There was no home court advantage for New Jersey-based Johnson & Johnson (J&J).

As reported by CNN, J&J and their mineral supplier Imerys Talc were ordered by a Middlesex County judge to pay $30 million in compensatory damages to a banker who claimed their talcum powder, which his lawyers argued was contaminated with asbestos, caused his mesothelioma. His wife was awarded an additional $7 million. A second stage of the trial will determine punitive damages.

J&J was judged to be 70 percent liable and their supplier Imerys Talc is shouldering 30 percent of the judgment.

Steven Lanzo’s lawyers successfully argued that J&J suppressed information on the risk of asbestos contamination in their products starting in the 1960s. Talcum powder is a magnesium trisilicate mineral.

It is one of the softest minerals on earth and is often located near deposits of asbestos. In the 1970s, concerns were raised about the risk of cross contamination. In 1973, it was written into law that all talcum powders must be asbestos-free.

J&J argued that they conducted extensive tests for asbestos in their talcum products but the case was still decided in favor Lanzos, who used their Shower to Shower and baby powder products for over 30 years.

The Lanzos case was J&J’s first defeat in an asbestos contamination lawsuit, but a number of high profile cases have successfully linked talc to ovarian cancer. In these cases, asbestos is viewed as an independent risk factor, but the talc itself has been scientifically linked to cancer.

It is a big deal that this victory was scored in J&J’s backyard; their headquarters is in New Brunswick, New Jersey.  Last October, an appeals court tossed out a $72 million award to a woman who traced her ovarian cancer to talcum powder.

Jacqueline Fox, 62, of Birmingham, Alabama, was one of 65 plaintiffs in a 2015 suit against the pharmaceutical giant.  Fox died just four months after the trial and did not live to see a Missouri appeals court toss out the decision.

The dismissal was the result of a jurisdictional issue. It was not a repudiation of the science, which has been established for decades. Only two of the plaintiffs lived in Missouri and the product was not manufactured in Missouri.

Previously, this was permitted under a state rule that allowed multiple ovarian cancer talc claims to be combined, provided at least one of the plaintiffs was a St. Louis resident.

The U.S. Supreme Court undermined this streamlining strategy and left many of the other awards against J&J and other pharmaceutical giants in jeopardy. It was the Supreme Court’s decision in the case Bristol-Myers Squibb Co. v. Superior Court of California, San Francisco County, et. al., that severely curtailed the jurisdiction of lower courts.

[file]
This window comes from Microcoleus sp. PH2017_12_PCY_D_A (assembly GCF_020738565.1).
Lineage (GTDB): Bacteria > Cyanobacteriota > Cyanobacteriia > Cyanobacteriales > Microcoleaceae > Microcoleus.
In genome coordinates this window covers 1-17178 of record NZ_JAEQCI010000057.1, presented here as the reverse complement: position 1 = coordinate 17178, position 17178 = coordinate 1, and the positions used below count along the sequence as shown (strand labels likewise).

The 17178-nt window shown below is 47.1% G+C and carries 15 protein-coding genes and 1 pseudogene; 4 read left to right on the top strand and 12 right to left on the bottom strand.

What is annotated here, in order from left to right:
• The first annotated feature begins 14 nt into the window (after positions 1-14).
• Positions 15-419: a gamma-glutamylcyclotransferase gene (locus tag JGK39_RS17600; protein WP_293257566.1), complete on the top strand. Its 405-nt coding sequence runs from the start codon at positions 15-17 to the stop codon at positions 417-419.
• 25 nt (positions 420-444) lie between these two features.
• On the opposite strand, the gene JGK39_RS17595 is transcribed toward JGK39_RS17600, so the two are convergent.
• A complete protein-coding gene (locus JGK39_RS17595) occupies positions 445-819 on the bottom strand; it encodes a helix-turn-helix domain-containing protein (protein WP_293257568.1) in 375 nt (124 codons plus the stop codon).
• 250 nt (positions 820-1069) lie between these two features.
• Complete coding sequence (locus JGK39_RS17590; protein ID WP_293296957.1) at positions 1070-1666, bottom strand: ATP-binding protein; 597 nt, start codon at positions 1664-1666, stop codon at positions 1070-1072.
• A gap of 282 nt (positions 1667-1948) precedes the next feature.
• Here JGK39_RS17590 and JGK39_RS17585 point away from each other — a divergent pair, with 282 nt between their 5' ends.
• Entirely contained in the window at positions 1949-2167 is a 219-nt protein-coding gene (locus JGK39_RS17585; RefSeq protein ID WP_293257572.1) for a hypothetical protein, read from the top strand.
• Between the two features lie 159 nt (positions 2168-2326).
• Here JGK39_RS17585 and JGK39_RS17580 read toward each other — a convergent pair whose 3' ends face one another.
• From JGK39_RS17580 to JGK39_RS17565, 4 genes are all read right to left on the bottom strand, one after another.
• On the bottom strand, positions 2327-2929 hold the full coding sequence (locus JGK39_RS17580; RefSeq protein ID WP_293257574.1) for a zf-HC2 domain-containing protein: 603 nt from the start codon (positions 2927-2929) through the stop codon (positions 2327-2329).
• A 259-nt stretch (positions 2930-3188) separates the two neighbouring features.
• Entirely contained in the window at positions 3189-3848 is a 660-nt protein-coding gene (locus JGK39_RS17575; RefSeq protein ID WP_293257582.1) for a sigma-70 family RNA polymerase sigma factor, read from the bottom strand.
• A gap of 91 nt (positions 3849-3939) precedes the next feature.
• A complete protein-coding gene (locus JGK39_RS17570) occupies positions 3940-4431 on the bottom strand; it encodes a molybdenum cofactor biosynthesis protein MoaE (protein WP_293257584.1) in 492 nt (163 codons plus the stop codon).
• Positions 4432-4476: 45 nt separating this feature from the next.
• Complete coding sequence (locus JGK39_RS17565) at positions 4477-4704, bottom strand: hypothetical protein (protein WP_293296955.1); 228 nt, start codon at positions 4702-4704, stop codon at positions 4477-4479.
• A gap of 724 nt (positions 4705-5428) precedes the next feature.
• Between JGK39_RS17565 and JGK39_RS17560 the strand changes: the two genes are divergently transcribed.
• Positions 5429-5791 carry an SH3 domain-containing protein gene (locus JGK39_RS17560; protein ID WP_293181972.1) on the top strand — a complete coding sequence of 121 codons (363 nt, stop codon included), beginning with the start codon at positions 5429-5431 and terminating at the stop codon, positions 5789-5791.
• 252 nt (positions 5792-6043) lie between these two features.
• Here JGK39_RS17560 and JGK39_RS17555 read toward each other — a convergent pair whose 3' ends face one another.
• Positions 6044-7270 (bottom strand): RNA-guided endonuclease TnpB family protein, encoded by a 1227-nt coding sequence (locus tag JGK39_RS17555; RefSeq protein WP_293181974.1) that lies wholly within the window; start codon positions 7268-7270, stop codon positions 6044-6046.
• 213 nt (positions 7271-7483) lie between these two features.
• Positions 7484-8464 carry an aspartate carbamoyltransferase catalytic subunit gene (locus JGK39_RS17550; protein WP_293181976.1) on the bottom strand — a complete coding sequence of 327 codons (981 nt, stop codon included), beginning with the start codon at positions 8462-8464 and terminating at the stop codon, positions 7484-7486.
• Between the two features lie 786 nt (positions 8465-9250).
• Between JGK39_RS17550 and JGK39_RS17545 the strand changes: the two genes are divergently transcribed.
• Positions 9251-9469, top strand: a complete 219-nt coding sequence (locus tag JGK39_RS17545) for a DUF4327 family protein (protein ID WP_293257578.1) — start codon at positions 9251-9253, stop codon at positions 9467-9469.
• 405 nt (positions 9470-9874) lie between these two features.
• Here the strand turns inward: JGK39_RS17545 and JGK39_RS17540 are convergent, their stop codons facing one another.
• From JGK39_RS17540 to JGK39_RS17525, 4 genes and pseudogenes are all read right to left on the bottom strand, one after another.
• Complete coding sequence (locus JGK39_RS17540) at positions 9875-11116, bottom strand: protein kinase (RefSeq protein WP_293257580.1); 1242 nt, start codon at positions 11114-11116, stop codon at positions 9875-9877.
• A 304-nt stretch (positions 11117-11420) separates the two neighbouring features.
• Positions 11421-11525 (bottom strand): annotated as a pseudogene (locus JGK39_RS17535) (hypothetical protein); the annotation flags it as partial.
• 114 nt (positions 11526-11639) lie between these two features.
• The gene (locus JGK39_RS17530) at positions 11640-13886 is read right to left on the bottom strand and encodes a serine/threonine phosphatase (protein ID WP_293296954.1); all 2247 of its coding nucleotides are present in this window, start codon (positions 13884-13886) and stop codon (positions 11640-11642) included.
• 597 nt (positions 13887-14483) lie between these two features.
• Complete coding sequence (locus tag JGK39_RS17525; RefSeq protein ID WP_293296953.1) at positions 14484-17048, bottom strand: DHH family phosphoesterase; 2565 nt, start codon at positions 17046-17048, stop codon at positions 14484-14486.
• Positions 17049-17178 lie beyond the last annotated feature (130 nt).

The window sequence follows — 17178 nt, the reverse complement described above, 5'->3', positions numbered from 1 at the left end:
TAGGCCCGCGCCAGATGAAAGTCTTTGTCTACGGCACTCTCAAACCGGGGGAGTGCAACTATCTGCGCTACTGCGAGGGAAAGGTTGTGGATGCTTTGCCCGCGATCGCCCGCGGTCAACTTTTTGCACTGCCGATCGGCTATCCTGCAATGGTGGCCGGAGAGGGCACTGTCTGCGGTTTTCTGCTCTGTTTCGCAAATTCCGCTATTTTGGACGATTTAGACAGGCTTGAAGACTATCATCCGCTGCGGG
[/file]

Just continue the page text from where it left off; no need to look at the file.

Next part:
There is no doubt the Supreme Court decision and the Missouri reversal was great news for companies that are defending themselves from consumers. The reversal of the J&J talcum powder award is potentially the first of many. They are facing more than 1,000 claims in St. Louis alone and 5,500 nationwide.

Individual citizens may not have the wherewithal to combat industrial titans, and the ability to combine lawsuits and pool resources has cost companies like J&J millions of dollars. One can hope that a victory scored in J&J’s home state is more likely to hold up to appeal.

It is not entirely surprising that the Supreme Court ruled in favor of the major moneyed interests of big phama and against plaintiffs injured by their products.

A quick perusal of the cases vilified as “litigation tourism” reveals that the defendant is often a drug manufacturer and their product has killed or crippled dozens of plaintiffs.

Clearly, what should matter most in these cases is the science. In 2008, I warned women to cease using talcum powder. More than 20 studies have linked the use of talcum powder around the genital area to ovarian cancer in women.

To make matters worse, J&J was aware of the danger for at least 40 years and has a long history of corporate malfeasance. Their No More Tears baby shampoo contained two potentially cancer-causing chemicals.

After several years of pressure from consumer advocates, J&J finally removed these dangerous ingredients from its baby shampoo in 2014.

The average American woman uses 12 personal care products and/or cosmetics a day, containing 168 different chemicals, according to the Environmental Working Group (EWG).

While most men use fewer products, they’re still exposed to about 85 such chemicals daily, while teens, who use an average of 17 personal care products a day, are exposed to even more.

Clearly, such chemical exposures are not insignificant, especially when they occur virtually daily for a lifetime.

When it comes to talcum powder, my recommendation is to avoid it altogether. Also remember that adult women are not the ones most commonly exposed to talc. Most parents generously apply baby talcum powder to their baby’s bottom at each diaper change.

A safe substitute that can absorb moisture is cornstarch.

By Dr. Joseph Mercola



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